• Healing is what you have to do to cure Ability Damage (in which I include such conditions as deafness or blindness, or loss of mobility due to injury or disease or whatever).
Magical means of recovery are pretty straightforward to identify: low-level "cure" spells are about it, along with Cure Wounds potions and so forth.

Magical healing, in the sense I've been using it here, is less easily categorized, though it doesn't take a lot of thought on a case-by-case basis. Heal, Restoration and Regenerate are three spells that spring immediately to mind; I haven't looked thoroughly enough through the current spells lists to be definitive. Generally, I'd say that if the wording of a healing spell indicates other effects over and above simple hit-point recovery, it's probably appropriate.

Natural healing can be handled by the GM pretty much as a matter of common sense. Broken bones will take a month or two to heal, while blindness caused by having one's eyes gouged out probably isn't going to get better on its own. Personally, I wouldn't worry too much about gross stuff like secondary infections and gangrene and so forth; it's just not very heroic or mythic to succumb to septicaemia after weeks of lying in your own pus. However, your mileage may, as they say, vary.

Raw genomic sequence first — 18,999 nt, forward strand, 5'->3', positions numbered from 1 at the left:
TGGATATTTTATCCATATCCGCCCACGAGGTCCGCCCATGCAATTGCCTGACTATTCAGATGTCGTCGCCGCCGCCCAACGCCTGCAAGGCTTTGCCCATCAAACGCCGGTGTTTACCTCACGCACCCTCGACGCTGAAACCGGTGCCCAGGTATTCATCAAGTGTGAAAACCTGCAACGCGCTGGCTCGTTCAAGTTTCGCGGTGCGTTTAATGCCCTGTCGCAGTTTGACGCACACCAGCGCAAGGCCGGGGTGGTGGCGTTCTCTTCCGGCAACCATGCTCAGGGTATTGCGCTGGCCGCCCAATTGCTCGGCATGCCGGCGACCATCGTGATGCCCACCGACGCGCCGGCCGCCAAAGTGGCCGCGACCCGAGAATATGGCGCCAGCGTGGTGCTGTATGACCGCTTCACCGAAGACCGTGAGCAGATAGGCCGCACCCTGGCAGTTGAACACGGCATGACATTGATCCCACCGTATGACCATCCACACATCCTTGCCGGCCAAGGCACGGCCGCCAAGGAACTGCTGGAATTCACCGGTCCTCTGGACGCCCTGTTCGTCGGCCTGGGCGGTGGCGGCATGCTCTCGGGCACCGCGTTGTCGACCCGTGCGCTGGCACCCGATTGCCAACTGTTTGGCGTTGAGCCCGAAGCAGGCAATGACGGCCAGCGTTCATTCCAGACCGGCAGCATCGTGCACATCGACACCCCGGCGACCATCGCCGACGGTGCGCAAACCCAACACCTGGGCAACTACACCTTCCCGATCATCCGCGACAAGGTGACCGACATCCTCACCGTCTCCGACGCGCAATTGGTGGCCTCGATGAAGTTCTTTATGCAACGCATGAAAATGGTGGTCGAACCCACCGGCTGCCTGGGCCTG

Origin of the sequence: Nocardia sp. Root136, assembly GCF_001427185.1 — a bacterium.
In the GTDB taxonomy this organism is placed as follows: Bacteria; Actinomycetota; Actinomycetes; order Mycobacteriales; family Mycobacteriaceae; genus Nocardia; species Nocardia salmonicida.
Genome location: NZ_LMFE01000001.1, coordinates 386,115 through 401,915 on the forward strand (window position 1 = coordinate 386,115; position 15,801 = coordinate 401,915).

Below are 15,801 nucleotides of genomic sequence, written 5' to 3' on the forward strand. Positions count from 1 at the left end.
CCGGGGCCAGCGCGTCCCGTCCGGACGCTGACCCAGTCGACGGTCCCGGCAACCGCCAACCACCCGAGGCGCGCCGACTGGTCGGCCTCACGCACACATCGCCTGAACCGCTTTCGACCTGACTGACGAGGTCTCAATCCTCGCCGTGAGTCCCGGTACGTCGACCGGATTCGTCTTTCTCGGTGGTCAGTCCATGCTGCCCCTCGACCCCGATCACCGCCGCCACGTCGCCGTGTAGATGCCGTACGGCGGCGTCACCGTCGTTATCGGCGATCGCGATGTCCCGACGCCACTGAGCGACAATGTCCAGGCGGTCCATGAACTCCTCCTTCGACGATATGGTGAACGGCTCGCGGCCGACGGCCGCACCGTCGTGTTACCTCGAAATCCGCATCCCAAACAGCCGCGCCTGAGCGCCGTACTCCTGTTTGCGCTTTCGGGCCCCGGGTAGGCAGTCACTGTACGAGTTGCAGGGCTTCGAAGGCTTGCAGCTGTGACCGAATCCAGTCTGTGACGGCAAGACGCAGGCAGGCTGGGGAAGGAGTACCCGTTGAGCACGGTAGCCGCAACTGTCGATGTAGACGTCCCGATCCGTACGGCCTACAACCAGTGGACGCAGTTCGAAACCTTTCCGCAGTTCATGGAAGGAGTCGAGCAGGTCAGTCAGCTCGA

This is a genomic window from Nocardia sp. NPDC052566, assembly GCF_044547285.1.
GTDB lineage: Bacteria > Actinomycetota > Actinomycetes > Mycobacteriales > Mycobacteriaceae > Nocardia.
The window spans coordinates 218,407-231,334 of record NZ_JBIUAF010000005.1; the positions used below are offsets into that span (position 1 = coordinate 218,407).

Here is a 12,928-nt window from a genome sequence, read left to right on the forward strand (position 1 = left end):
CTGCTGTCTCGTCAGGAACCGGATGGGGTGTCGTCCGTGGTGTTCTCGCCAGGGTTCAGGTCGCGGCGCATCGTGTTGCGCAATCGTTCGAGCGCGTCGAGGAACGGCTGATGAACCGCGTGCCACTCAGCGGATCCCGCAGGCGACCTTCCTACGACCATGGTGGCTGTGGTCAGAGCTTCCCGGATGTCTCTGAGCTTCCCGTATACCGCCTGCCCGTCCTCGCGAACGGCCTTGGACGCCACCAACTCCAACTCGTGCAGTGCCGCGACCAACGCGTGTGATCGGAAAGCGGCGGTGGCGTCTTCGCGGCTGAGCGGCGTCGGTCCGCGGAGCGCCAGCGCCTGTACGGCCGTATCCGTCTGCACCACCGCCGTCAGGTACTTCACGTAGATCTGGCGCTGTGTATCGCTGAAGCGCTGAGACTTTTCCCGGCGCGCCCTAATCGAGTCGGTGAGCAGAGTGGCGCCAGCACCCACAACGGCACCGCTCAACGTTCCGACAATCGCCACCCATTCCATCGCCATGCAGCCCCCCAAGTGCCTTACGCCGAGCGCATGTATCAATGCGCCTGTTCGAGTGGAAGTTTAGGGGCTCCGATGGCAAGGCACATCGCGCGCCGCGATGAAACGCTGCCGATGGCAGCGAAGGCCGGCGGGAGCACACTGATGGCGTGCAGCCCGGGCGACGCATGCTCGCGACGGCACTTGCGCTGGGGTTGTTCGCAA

Wednesday, September 17, 2014

D&D5e — Find Familiar... not on my watch!

And so begins the tinkering.

The D&D5e version of the Find Familiar spell is one with which I have many issues. It not only drastically changes the way that the spell works from earlier editions, but it also messes with the nature of familiar spirits as represented in myth and legend.

It really should be renamed Summon Cheap Little Expendable Reconnaissance Robot. Here's the text of the spell as written on page 240 of the PHB, along with my comments.


1st-level conjuration (ritual)
Casting Time: 1 hour
Range: 10 feet
Components: V, S, M (10 gp worth of charcoal, incense, and herbs that must be consumed by fire in a brass brazier)
  • Waaaaaaay too cheap. 10gp? Pffft! 
Duration: Instantaneous
You gain the service of a familiar, a spirit that takes an animal form you choose: bat, cat, crab, frog (toad), hawk, lizard, octopus, owl, poisonous snake, fish (quipper), rat, raven, sea horse, spider, or weasel. Appearing in an unoccupied space within range, the familiar has the statistics of the chosen form, though it is a celestial, fey, or fiend (your choice) instead of a beast.
  • I can see why people would want to be able to choose the vessel for their familiar spirit, but one of the big things about the old version of the spell was the gamble. You got a toad? Suck it up! Also, I'm inclined to have the magic-user have to supply an appropriate vessel animal to be filled, if they want to be able to choose the form the familiar takes. 
Your familiar acts independently of you, but it always obeys your commands. In combat, it rolls its own initiative and acts on its own turn. A familiar can't attack, but it can take other actions as normal.
  • That's OK to a degree, but in my view while a familiar is incarnate, it will keep at least some sense of self-preservation. So if you order it to do something clearly dangerous, it may... be reluctant.